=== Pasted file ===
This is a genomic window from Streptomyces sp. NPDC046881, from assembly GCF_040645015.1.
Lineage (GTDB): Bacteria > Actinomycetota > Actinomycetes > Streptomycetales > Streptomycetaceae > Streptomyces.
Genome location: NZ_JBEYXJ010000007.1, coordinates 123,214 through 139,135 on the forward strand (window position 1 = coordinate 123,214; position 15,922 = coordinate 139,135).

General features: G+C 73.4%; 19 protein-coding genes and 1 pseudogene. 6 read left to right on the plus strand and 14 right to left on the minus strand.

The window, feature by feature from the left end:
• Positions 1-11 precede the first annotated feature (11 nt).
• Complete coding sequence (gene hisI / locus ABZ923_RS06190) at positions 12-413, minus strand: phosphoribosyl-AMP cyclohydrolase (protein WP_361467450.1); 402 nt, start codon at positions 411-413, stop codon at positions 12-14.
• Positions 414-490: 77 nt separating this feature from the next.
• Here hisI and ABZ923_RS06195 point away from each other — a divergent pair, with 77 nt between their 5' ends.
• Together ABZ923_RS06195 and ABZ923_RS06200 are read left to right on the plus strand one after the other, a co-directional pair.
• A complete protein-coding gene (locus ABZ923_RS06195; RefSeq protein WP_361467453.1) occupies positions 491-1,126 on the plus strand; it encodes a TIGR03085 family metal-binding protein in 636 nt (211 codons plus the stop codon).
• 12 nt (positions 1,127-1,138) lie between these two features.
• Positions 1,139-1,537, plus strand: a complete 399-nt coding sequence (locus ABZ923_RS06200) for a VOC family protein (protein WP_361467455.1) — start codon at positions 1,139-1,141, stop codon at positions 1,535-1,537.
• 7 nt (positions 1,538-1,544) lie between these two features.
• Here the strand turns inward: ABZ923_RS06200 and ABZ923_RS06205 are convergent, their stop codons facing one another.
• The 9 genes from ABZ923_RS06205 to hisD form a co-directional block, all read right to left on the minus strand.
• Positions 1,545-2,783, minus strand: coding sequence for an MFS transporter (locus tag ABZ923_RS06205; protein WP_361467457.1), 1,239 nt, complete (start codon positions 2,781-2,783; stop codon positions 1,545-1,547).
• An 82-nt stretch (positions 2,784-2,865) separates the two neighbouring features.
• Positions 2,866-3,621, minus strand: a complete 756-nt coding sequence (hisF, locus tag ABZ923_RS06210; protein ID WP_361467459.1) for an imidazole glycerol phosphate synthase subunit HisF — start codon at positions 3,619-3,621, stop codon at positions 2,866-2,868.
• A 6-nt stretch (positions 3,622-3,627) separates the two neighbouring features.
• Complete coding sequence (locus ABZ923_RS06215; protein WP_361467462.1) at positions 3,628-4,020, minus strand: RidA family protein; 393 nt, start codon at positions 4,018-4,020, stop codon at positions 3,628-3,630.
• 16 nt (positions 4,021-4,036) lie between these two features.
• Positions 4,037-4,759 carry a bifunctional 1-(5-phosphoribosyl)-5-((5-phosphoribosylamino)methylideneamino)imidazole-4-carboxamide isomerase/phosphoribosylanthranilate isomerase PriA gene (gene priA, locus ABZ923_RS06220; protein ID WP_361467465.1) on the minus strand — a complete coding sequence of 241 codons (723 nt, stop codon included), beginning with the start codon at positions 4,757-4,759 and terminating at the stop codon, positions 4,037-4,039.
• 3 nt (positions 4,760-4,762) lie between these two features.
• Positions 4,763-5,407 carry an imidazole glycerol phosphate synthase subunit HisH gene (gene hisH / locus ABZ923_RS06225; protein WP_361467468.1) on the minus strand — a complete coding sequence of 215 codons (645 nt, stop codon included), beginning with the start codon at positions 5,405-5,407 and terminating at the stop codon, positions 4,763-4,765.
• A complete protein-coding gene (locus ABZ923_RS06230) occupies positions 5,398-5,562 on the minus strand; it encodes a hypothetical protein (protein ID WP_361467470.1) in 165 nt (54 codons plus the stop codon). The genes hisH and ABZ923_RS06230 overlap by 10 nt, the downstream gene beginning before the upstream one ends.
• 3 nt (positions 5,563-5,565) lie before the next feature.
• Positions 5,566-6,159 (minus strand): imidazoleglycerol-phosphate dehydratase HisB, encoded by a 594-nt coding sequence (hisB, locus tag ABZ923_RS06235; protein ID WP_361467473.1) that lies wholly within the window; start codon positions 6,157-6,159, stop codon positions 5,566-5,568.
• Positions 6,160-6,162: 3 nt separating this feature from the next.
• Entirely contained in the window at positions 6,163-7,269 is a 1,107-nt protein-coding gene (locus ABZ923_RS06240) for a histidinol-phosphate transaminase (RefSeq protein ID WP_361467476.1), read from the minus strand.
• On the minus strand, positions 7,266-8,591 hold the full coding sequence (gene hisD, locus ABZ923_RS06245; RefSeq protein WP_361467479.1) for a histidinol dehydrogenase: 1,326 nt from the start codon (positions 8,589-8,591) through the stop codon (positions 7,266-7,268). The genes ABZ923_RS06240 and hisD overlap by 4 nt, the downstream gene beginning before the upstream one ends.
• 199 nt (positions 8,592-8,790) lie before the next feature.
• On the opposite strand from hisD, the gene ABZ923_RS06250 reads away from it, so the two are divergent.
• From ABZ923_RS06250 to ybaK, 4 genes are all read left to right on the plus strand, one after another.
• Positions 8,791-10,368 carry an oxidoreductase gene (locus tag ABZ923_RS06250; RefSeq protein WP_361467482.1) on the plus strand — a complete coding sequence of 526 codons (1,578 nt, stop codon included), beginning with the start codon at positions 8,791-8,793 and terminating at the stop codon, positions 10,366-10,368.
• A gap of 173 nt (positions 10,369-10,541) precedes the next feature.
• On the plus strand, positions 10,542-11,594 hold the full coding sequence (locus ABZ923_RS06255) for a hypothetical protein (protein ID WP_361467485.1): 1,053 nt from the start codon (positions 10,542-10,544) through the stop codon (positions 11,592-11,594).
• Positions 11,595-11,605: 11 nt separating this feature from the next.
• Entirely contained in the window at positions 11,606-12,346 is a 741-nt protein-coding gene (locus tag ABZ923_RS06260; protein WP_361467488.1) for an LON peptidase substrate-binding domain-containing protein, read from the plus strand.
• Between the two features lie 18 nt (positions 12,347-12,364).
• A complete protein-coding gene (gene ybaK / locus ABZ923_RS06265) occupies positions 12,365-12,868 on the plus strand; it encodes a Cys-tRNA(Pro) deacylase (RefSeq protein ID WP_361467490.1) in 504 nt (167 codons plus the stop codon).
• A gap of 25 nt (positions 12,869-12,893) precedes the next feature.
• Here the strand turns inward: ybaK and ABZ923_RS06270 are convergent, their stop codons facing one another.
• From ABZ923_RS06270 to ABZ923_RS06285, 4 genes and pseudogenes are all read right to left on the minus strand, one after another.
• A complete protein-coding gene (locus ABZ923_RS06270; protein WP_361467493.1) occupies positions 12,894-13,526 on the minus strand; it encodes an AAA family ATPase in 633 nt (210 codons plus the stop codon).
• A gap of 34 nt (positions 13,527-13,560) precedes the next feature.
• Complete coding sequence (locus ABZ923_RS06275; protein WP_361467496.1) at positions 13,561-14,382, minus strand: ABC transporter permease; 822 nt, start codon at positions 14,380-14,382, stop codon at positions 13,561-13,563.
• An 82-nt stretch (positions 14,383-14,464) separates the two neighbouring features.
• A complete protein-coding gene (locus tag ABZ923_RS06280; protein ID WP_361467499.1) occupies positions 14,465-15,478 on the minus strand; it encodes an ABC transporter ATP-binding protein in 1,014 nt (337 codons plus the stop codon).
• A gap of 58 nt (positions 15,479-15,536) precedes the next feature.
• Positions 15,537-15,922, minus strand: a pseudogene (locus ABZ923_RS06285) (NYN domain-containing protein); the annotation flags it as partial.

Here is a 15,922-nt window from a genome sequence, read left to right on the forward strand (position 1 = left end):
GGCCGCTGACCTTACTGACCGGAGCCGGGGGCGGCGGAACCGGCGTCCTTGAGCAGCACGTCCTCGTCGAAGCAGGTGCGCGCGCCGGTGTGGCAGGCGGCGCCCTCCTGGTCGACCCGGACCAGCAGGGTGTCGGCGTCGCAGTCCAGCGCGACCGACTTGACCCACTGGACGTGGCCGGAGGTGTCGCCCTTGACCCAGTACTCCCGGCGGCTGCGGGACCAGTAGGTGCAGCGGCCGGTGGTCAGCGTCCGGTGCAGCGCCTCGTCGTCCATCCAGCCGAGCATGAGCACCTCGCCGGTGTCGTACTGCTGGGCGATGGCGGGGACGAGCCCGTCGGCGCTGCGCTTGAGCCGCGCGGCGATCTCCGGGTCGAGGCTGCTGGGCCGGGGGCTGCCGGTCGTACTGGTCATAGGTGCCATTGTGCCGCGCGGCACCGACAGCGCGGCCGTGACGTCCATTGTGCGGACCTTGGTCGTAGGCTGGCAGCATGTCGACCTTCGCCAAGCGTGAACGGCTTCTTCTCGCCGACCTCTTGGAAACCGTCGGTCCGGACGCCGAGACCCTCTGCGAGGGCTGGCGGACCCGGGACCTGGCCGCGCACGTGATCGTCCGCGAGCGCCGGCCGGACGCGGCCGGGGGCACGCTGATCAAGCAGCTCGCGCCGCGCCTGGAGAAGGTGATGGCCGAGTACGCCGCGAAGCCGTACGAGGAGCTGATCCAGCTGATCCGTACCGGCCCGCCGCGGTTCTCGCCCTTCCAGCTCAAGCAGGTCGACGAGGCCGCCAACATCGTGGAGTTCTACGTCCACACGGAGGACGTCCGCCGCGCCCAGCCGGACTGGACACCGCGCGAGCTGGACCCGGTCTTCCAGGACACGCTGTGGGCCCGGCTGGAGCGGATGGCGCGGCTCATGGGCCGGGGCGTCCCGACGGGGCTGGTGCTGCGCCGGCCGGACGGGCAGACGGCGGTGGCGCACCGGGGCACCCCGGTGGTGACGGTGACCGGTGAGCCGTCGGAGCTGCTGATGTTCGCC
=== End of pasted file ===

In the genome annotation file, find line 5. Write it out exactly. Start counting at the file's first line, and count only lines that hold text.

The window, feature by feature from the left end: